The Problem with LCES

Ground Truths


[This is the “Ground Truths” column from the Summer 2020 Issue of Two More Chains.] 

The Problem with LCES

By Travis Dotson

LCES relies on humans predicting fire behavior and sometimes we are wrong.

LCES is very useful—but it is not fire proof.

LCES is beautiful. Its simplicity is its strength. It has saved innumerable lives. And it guarantees nothing.

Its imperfection makes it real.

In case I have not made myself clear, it is entirely possible to have LCES in place and still be overrun by fire. Your lookout can communicate the need to move along your escape route to your safety zone and while you are using your escape route the fire can move in a manner that nobody predicted.

Prediction—this is the vulnerability in LCES.

Predicting exact fire behavior without fail is impossible. We are amazing at generating often accurate guesses. But consistent precision prediction is well beyond our reach.

This is why we build margin into our operations. We give ourselves a bit of buffer to account for our fat crayon forecasting (ha-ha, nomogram jokes).

Nomogram

Nomogram used to predict fire behavior

 

Even so, there are times we consciously accept a razor thin margin for a variety of sound and not-so-sound reasons. Other times we just miscalculate—for a variety of sound and not-so-sound reasons.

Every decision along that spectrum is well within the range of common (also known as being human). It should not be a surprise that we regularly encounter tight spots, as well as the occasional catastrophic failure.

I repeat: LCES is not fire proof.

I am aware that this is not a groundbreaking insight by any stretch of the noodle. I am stating it here as clearly as possible because LCES is often presented as a cure-all to every tragic fireground entrapment past and future.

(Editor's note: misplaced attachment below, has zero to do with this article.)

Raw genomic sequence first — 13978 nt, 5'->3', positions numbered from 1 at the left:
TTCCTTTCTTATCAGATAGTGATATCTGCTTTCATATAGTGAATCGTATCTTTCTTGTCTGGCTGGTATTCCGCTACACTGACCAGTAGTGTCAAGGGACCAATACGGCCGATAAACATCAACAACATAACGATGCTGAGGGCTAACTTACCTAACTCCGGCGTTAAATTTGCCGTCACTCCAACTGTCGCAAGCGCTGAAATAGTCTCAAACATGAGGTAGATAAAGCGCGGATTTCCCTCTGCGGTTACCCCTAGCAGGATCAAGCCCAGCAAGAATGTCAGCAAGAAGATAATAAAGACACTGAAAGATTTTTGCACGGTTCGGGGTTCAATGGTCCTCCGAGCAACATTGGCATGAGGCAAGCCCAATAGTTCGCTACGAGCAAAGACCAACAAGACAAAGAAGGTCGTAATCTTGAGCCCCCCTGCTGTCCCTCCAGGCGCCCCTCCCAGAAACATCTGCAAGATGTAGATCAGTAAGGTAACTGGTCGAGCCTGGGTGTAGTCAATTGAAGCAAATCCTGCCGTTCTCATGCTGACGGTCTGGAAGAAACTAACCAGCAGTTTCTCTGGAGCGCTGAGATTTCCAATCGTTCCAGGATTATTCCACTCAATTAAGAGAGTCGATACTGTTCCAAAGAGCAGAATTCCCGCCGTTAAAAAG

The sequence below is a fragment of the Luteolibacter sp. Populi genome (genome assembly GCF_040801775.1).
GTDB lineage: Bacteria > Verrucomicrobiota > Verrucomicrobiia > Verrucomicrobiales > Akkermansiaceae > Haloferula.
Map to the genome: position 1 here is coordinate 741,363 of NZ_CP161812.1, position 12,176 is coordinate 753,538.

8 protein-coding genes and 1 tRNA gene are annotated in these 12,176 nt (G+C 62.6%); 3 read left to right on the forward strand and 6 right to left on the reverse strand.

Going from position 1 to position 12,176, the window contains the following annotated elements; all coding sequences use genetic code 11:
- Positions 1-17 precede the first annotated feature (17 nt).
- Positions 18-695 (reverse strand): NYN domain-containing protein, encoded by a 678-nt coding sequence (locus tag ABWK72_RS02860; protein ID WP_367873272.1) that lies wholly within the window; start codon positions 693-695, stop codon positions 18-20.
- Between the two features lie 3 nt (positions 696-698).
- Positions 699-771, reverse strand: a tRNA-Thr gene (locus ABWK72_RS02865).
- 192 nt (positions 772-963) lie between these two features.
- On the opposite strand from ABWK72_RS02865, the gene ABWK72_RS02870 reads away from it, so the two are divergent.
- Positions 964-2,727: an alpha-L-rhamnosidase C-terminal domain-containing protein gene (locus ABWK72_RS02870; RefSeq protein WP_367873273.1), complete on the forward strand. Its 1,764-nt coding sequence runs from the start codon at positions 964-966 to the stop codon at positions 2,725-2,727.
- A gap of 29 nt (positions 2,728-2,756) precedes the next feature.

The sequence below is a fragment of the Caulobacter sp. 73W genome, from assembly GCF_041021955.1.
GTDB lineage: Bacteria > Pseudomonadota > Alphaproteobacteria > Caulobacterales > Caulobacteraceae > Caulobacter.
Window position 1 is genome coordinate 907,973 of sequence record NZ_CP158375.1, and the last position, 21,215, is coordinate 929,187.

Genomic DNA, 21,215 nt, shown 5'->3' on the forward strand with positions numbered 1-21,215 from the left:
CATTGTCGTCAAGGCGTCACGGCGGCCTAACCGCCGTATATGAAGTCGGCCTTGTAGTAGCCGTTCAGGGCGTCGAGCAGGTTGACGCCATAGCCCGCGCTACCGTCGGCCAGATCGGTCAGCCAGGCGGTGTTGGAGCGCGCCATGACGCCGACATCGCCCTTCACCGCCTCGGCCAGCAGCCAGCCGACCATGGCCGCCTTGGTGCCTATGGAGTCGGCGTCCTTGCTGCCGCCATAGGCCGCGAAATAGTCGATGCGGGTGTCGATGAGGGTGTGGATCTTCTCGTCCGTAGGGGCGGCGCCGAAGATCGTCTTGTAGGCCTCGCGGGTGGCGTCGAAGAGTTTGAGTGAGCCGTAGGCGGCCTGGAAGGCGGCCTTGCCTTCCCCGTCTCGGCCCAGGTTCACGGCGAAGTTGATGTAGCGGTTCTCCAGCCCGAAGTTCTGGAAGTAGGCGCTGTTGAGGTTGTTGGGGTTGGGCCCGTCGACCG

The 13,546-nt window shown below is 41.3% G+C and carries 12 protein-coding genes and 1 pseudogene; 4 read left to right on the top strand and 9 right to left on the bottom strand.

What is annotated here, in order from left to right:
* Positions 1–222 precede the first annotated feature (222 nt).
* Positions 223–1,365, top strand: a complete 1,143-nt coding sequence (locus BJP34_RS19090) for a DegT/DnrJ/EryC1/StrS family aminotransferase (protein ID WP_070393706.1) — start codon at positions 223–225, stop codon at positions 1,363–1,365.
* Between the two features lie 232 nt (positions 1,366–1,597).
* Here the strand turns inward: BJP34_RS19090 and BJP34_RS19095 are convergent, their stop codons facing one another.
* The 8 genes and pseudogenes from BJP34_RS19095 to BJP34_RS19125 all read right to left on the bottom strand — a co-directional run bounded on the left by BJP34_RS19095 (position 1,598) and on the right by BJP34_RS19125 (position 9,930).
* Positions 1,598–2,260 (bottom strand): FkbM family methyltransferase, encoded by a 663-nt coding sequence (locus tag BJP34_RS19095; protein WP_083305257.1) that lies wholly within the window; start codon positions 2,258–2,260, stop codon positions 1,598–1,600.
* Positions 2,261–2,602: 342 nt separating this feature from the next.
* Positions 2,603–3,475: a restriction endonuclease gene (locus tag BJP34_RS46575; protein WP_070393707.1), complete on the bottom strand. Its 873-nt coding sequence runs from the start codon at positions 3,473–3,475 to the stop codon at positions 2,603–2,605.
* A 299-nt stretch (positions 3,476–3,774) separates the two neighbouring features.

I know this because I have witnessed both passionate and unenthusiastic S-Class instructors tout its infallibility. I have been both of those instructors. I have repeated numerous harmful fallacies in a variety of poorly lit “classrooms”. This is what happens when you allow uneducated and overconfident young fire goons like me stand up and repeat stuff they have heard as a form of “training”.

LCES is not THE answer. The portrayal of any system as THE key to safe operations is dangerous. It promotes the idea that outcome is entirely within our control.

Here is the deal. You damn sure ought to use LCES for all of your operations. But under no circumstances should you use it as proof that you are safe. Nothing we do is safe.

Also, don’t use LCES as a weapon against your fallen comrades. That is bad form. LCES as framework from which to pose respectful and honest questions—absolutely. But not as a hindsight-fueled weapon.

Nothing I’ve said here is news. I am simply using LCES as the lightning rod it is.

All these words to say: No matter what you do, risk remains. Let’s continue to move toward improving risk assessment and adjusting what types of exposure we accept and why.

Be a student of fire, not a parrot of the past.

Swing On, Toolswingers.

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